Laurie Epperson has firsthand knowledge of how important nurses are to patients and their families.
Epperson, a nursing coordinator at Wesley Long, originally interviewed for a pediatric cancer nursing job. She had just had her daughter, Haleigh, and decided to go with a surgical unit because it was a better fit for her family. But at age 5, Haleigh was diagnosed with cancer. She was treated and is now a senior in college. Epperson says she hadn’t anticipated becoming her daughter’s primary nurse, but says, “I feel like I have the two greatest jobs in the world: being a nurse and being a mother.” She and her husband, Danny, also have a son, Daniel.
Epperson went into nursing to help others. “I want to give hope to people, comfort those that are in uncomfortable times in their lives, to help give any sort of peace that you can give. I feel like I have a really strong responsibility.”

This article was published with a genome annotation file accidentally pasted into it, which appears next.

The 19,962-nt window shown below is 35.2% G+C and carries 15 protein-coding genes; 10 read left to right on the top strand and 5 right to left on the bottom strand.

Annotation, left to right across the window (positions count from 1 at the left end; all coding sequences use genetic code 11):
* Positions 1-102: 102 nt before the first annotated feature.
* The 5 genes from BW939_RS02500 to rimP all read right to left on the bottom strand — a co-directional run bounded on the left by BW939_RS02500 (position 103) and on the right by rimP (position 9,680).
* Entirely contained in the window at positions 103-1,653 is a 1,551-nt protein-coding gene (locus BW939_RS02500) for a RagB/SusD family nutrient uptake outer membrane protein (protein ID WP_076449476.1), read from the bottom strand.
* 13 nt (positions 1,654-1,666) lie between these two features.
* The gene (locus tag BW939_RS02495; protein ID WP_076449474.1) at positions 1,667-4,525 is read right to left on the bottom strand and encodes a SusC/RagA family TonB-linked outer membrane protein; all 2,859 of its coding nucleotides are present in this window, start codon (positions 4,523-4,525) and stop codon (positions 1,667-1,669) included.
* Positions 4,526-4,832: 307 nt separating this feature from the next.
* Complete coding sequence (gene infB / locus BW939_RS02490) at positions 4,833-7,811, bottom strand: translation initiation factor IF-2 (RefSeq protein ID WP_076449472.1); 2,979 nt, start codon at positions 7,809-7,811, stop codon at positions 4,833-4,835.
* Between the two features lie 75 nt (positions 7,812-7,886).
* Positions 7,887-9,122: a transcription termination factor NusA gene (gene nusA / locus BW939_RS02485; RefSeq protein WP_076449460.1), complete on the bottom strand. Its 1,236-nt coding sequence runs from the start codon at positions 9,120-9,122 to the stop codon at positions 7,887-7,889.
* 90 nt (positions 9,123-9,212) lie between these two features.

Her faith, co-workers and family help get her through rough days, she says. “Not too long ago, I had a terrible, terrible day. At the end of the day, I had a patient that passed away and I sat with the husband on the floor and talked to him,” she says. “I was put where I was — put in that spot — for a reason, because this man needed me to help him. I needed to be where I was, so I really think that … it’s more about if you touch one person, then you know that you’ve done something. It’s very rewarding.”
One way Epperson gives back is by volunteering with Victory Junction Gang. “Life has a way of putting you in people’s paths at the right time,” she says. “I think that’s probably the biggest thing — to go and help serve other people.”
Being at the hospital can be stressful for patients and their families. “They’re very vulnerable, and I just feel like they need some type of calm or peace, and that I feel like I can bring that to them.” Her biggest nursing achievement? Touching someone’s life, she says.